After a year and a half out of office, many Canadians are not ready to go back – and they may never be ready.
The pandemic has left office towers empty across the country, but perhaps no downtown core is quieter than in Calgary.
About one-third of the offices in the core of the city have been vacant since the fall in the price of oil in 2015.
A downtown vacancy rate above that number would be unprecedented in Canada, and one report suggested it could climb to 34 percent – which could be a North American record for a major city.
About a decade ago, oil companies occupied about two-thirds of the city’s downtown area. Now they occupy half of that number.
Calgary’s downtown office vacancy rate hits record high and may soon reach Depression-era levels
That exodus was only made worse as COVID-19 sent office workers home, fleeing small elevators and crowded conference room tables.
“People are trying to figure out where the balance lies between working from home and working in the office,” says Greg Kwang, a commercial real estate analyst at Canada’s Energy Capital.
At least 10 buildings were more than 75 per cent vacant earlier this year, of which three were completely vacant.
Kwang said the downtown vacancy position would not be decided when the pandemic ends.
“We have an oil business or an energy business that is seriously depressed by low oil prices,” he said.
But, when some of those workers return, they may see a change.
If you ask architect Johnny Hehr, the city’s downtown vacancy problem is indeed full of possibilities.
Hehr, along with Gibbs Gage Architects, is behind a project to remodel a former oil and gas office tower as low-income social housing – to save the structure and bring more people into affordable homes.
“We really have to rethink how we take advantage of the buildings and infrastructure we already have and turn it into the cosmopolitan city that Calgary has always wanted to be. I have to have life,” he said. “The adversity of it breeds creativity and if you don’t have that problem you don’t have the creativity to solve it.”
Thom Mahler, the city’s head of downtown strategy, said people are starting to look at vacancies differently.
“I think we have taken the scary side to the exciting side in Calgary,” Mahler said. “People are starting to see it more as an opportunity … it’s really changed from reactive to proactive.”
Mahler said the city is eyeing a variety of options, from building a residential market to looking at new industries that could use buildings differently.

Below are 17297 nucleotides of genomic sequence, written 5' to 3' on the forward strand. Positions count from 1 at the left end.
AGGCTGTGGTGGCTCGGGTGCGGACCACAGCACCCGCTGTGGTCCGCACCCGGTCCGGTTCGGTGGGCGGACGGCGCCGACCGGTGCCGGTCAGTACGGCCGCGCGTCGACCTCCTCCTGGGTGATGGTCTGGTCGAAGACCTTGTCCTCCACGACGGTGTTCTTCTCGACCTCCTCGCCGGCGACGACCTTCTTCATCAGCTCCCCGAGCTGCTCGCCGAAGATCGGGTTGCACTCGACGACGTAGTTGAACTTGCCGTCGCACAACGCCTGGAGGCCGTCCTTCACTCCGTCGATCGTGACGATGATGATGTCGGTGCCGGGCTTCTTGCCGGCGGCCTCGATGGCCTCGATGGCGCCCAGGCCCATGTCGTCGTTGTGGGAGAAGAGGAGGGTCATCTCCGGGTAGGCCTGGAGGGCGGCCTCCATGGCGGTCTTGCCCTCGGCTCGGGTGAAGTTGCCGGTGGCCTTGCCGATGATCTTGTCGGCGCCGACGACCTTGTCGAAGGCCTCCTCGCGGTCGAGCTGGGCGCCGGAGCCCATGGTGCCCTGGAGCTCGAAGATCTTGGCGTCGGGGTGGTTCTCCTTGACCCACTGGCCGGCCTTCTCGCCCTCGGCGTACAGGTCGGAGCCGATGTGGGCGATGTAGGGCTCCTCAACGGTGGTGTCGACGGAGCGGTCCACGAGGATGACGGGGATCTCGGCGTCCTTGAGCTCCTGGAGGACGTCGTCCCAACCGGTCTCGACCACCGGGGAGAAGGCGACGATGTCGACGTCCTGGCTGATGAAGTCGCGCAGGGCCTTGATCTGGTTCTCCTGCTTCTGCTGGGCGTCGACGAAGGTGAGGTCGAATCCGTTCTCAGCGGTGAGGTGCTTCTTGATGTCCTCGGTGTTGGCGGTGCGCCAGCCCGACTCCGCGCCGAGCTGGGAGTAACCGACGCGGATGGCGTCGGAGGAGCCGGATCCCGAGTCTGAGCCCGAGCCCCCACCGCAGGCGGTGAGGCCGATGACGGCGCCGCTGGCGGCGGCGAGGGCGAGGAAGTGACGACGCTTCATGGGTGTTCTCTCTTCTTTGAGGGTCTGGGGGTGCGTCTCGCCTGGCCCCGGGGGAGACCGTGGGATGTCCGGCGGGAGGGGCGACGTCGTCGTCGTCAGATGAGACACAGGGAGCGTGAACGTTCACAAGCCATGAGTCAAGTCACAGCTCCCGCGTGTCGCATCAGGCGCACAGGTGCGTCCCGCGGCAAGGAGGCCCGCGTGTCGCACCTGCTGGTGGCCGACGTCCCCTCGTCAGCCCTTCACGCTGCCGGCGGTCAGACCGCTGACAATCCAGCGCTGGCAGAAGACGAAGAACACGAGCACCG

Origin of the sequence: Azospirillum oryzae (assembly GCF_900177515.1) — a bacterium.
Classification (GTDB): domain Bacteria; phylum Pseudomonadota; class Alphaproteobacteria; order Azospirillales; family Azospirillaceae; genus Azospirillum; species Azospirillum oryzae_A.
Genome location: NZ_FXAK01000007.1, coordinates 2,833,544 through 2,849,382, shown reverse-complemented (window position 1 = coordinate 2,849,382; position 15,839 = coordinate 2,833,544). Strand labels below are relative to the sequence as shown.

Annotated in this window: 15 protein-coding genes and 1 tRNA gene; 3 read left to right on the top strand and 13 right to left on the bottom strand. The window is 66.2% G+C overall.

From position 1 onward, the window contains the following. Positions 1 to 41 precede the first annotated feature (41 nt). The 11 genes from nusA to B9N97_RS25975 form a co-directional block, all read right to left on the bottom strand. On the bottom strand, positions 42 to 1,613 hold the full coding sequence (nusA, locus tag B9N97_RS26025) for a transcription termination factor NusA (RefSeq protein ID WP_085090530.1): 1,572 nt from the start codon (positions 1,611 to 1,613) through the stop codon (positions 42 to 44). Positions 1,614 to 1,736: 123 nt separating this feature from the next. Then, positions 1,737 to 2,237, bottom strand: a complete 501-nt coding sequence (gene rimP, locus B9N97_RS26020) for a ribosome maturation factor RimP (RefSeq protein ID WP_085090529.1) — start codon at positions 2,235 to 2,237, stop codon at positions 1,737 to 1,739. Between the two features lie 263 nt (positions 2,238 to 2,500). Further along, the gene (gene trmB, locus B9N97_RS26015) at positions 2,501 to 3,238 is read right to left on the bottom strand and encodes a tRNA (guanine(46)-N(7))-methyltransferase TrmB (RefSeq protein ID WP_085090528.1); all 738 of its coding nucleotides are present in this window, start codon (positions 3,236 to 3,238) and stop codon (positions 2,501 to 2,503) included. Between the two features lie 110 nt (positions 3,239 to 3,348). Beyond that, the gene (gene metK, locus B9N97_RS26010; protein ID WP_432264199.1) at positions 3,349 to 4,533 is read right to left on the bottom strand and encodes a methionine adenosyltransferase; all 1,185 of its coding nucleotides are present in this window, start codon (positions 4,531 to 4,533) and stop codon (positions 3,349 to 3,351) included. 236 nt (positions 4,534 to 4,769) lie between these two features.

“With the decrease in property values there is a financial incentive,” Mahler said, for those who want to revisit the spaces. “What we can do as a city is help facilitate that conversation … Calgary has the entrepreneurial nature, it doesn’t take much to get those conversations going.”
Several office towers are in the process of being converted into residential units. After the property development company fell into financial trouble, the city council recently voted to help fund a project to convert the historic Baron Building into rental units.
Another historic red brick and sandstone building, formerly home to the Chamber of Commerce, has been taken over by SAIT for its new School for Advanced Digital Technology.
“If you think about a typical university campus, think about all the uses there… we have one of the advantages of the PLUS-15 system,” Mahler said, of the raised, indoor pedestrian walkways. Referring to the extensive network connecting the buildings the essence of the city. “People can get together really, really easily.”
Another unusual possibility might be steep, urban farming.
Travis Canelos of Ontario-based Elevate Farms says the old towers could be converted into automated, multi-story greenhouses that would allow fruits and vegetables to be grown year-round.
“If you have office space that’s declining from a usage standpoint and we can flip from there to some agro-equivalent product, I think that’s a very useful scenario,” he said.
Mahler said urban agriculture can be a great way to bring fresh produce to city dwellers and local residents alike.
“It’s a risky venture,” he said. “You’re probably going to need some sort of incentive to make it work… [but] There are a lot of people who work and live in that area, maybe that’s your market.”
Hehr said that whatever happens, the main thing will be a change in how people think about downtown spaces.
“We’re all social beings. When you come into town, and all of a sudden these streets are full of hustle and bustle… turn into places we might have forgotten because no one ever occupied them,” They said.
“Now we have to look at them with a new light and think: what could these places be?”